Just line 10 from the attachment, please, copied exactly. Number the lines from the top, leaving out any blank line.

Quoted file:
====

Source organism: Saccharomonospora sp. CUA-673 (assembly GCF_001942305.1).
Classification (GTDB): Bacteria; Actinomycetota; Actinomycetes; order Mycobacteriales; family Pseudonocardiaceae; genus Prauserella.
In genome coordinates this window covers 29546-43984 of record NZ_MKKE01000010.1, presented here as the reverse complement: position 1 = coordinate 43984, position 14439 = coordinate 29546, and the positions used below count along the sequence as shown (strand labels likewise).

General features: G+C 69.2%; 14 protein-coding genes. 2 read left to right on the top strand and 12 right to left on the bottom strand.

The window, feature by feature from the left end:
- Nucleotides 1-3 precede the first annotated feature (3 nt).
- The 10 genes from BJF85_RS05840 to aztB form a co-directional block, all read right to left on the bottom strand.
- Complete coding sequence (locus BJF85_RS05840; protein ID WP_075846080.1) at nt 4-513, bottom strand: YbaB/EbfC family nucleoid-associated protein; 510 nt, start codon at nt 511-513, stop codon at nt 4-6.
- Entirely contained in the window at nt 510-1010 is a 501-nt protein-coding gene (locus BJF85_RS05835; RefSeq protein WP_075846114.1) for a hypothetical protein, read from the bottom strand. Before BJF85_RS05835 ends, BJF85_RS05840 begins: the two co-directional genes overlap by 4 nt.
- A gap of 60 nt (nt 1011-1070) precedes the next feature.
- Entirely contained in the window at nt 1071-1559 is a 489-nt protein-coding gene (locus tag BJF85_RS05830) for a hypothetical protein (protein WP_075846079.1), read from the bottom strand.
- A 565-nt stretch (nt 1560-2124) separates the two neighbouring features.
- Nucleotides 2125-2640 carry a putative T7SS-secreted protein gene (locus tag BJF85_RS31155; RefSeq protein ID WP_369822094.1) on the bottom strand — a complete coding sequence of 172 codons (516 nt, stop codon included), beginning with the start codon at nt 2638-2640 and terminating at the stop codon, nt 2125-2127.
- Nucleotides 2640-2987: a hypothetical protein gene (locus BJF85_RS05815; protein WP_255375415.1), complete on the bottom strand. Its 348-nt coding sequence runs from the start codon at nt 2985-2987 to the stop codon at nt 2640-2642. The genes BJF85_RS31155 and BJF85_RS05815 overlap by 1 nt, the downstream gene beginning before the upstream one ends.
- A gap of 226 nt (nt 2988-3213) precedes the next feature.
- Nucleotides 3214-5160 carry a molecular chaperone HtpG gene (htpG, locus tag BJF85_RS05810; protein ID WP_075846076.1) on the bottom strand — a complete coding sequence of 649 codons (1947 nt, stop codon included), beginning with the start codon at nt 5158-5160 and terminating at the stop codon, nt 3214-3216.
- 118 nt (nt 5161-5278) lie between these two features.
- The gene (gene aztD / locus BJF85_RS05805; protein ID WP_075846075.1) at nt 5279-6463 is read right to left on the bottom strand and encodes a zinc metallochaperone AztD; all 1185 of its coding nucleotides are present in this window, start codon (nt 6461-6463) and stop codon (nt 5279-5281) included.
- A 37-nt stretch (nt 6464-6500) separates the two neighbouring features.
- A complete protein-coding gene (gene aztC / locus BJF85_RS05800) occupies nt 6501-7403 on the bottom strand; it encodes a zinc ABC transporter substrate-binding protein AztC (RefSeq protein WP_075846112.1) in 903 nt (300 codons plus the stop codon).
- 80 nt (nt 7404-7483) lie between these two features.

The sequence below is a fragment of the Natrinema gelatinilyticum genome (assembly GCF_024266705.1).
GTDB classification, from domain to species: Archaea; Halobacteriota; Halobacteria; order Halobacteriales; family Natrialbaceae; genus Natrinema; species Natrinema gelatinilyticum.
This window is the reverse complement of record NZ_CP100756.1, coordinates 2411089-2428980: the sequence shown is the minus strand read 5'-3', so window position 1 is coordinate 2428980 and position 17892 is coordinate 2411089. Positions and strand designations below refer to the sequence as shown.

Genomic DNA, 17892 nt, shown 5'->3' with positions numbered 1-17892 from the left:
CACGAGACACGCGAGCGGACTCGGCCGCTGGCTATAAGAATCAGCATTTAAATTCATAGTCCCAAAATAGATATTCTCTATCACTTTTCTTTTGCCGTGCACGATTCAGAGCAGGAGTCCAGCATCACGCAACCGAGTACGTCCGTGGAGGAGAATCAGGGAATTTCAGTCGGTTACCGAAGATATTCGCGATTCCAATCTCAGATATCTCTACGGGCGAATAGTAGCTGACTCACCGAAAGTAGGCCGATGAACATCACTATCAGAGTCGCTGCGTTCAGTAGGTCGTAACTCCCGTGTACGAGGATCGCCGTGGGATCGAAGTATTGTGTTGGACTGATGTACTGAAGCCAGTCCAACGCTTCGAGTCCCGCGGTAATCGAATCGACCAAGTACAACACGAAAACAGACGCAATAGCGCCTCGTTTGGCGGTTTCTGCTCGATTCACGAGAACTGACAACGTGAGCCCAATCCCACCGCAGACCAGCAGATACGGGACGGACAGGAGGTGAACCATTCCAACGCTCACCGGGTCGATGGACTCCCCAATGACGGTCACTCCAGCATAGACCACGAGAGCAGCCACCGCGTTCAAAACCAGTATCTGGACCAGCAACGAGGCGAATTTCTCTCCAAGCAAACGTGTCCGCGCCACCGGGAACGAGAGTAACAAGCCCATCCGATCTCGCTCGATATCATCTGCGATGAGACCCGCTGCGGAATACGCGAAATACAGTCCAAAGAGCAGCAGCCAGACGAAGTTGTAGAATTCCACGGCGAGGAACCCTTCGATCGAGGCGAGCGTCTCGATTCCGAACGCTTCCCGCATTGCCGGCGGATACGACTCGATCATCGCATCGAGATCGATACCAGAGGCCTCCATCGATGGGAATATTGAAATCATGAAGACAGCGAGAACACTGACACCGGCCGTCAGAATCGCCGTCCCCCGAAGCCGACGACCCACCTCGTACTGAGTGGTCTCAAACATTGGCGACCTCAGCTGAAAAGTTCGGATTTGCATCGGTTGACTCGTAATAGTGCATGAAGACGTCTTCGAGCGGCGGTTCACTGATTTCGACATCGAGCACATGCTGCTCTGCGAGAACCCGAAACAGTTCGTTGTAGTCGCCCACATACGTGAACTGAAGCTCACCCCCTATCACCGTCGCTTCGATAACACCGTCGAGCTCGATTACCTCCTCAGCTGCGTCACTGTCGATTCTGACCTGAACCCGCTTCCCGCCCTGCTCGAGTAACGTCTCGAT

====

- A gap of 60 nt (nt 1011-1070) precedes the next feature.